The rally in global and domestic equities bolstered the portfolios of the California Public Employees' Retirement System and the California State Teachers' Retirement System, according to portfolio statements released by the funds yesterday. CalPERS posted returns of 18.4 percent, and CalSTRs posted returns of 18.7 percent.
Private equity returns for both funds amounted to some 20 percent, adding significantly to the overall portfolios as well.
The results of the private equity portion of the CalPERS portfolio come on the heels of earlier news that the pension would be trimming target allocations to the asset class after difficulty finding investment opportunities, PEI reported at the time. CalPERS also de-risked their overall portfolio around the same time funneling cash from realized private equity investments into fixed income and cash reserve positions.
Despite posting double digit returns reminiscent of pre-crisis markets, both pensions are still significantly underfunded. CalPERS is 76 percent funded after this year and CalSTRs is now 67 percent funded.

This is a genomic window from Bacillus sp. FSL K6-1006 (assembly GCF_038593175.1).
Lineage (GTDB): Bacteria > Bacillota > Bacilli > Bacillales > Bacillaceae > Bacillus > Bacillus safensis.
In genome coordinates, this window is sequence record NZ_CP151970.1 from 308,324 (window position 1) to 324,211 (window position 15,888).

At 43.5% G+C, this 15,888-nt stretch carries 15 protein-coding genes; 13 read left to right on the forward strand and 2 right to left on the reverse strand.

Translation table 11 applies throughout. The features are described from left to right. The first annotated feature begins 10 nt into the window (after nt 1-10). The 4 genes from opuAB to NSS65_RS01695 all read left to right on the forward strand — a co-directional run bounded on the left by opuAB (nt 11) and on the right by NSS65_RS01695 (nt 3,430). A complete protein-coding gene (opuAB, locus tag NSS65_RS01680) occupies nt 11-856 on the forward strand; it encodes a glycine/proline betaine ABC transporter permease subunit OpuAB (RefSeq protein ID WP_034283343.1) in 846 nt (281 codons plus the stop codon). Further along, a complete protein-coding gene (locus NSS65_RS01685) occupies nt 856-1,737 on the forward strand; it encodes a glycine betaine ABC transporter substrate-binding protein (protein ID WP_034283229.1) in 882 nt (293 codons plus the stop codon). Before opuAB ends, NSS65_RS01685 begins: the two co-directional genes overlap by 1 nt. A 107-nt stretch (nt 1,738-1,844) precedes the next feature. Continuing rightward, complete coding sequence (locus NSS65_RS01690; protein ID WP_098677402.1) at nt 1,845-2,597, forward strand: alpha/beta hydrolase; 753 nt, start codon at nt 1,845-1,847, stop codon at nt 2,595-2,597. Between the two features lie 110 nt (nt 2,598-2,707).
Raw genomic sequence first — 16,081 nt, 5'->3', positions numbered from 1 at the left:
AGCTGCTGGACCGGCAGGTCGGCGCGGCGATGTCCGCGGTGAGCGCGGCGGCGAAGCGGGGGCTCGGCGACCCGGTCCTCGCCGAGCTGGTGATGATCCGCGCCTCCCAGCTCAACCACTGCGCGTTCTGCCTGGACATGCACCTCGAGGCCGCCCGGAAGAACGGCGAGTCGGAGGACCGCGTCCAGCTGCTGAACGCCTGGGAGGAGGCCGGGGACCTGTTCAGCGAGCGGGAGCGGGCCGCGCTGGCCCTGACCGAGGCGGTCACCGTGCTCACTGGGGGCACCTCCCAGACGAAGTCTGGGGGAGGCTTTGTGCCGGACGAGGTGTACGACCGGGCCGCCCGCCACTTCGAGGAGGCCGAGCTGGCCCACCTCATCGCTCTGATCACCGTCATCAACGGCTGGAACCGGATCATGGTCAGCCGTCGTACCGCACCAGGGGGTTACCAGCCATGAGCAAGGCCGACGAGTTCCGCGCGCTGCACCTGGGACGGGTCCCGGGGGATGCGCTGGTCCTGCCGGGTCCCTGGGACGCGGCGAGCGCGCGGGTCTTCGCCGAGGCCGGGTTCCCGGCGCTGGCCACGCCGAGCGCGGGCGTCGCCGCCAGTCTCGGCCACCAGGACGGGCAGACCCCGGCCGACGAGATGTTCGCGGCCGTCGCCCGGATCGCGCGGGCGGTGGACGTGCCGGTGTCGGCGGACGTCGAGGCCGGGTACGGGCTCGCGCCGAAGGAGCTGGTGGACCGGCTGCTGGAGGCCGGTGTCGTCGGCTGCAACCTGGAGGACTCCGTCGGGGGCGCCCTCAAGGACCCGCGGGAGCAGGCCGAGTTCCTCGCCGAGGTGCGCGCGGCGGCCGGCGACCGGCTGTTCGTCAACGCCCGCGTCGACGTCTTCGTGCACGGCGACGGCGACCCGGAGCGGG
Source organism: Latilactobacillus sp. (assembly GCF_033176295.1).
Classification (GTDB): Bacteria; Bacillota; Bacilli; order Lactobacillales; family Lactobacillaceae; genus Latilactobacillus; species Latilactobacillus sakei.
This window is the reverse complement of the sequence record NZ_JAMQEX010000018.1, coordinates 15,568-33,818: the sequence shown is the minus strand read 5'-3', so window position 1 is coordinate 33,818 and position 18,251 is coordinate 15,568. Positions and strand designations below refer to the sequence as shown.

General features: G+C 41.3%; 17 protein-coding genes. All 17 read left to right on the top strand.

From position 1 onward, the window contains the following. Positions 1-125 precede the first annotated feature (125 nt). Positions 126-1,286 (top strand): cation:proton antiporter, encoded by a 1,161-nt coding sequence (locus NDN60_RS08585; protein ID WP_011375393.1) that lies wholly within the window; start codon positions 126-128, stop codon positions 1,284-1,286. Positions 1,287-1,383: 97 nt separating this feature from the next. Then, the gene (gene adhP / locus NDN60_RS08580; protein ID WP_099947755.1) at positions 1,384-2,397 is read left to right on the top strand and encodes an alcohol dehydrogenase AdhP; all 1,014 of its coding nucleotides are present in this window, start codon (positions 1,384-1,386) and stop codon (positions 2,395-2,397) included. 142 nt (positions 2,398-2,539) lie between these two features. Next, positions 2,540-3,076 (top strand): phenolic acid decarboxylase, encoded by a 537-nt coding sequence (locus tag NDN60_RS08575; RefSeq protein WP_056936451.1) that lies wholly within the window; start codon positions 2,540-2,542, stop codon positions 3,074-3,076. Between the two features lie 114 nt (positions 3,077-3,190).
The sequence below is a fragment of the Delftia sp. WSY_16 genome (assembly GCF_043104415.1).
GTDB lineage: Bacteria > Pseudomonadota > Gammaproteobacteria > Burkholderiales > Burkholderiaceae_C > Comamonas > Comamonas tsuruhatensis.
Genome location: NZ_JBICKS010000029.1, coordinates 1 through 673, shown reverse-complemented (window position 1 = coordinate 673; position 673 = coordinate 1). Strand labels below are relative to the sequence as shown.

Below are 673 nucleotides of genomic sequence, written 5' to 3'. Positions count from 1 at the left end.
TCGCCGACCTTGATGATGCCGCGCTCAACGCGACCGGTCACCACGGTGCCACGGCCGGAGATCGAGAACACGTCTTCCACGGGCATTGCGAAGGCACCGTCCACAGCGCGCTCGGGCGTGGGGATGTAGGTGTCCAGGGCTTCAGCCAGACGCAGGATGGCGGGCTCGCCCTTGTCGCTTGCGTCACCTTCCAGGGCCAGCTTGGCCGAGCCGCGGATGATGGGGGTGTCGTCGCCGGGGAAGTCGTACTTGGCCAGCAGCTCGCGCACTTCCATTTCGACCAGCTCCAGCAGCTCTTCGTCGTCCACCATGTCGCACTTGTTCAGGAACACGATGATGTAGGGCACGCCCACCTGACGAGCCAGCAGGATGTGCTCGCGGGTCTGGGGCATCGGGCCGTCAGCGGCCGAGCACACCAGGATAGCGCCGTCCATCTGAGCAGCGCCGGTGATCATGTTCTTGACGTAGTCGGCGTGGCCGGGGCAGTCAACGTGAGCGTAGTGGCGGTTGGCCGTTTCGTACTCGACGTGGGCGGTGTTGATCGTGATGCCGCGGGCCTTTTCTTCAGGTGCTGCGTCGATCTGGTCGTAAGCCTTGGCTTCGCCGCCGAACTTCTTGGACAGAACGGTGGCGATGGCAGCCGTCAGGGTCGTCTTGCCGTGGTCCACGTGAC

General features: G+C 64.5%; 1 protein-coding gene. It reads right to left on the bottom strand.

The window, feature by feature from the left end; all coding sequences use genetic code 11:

Both pension systems have been in the news recently. CalPERS has been cooperating with federal and state authorities following a guilty plea from former CEO Fred Buenrostro, on charges that he violated pay-to-play rules. CalSTRS was the focus of a new report from the California Legislative Analyst’s Office which said that funding CalSTRS should be a top priority for the state, and will also be one of the most difficult priorities to achieve.
Without legislative action, CalSTRS will be insolvent by the 2040s. “Due to its massive unfunded liability and relatively fast growth rate, we recommend that the Legislature make the CalSTRS pension program a top priority in addressing the state’s key liabilities. We recommend that the Legislature aim to fully fund the system in about 30 years. Doing so will be difficult. Depending on the funding arrangement, the additional contributions from the state, teachers, and districts combined could total over $5 billion per year by the early 2020s. Addressing this difficult challenge, however, only grows more costly the longer we wait, meaning that the most important action the state can take to minimize costs is to act quickly to increase contributions to CalSTRS,” the report said.
Two cities in California – San Bernardino and Stockton are already working through Chapter 9 bankruptcy proceedings partly as a result of their large pension obligations.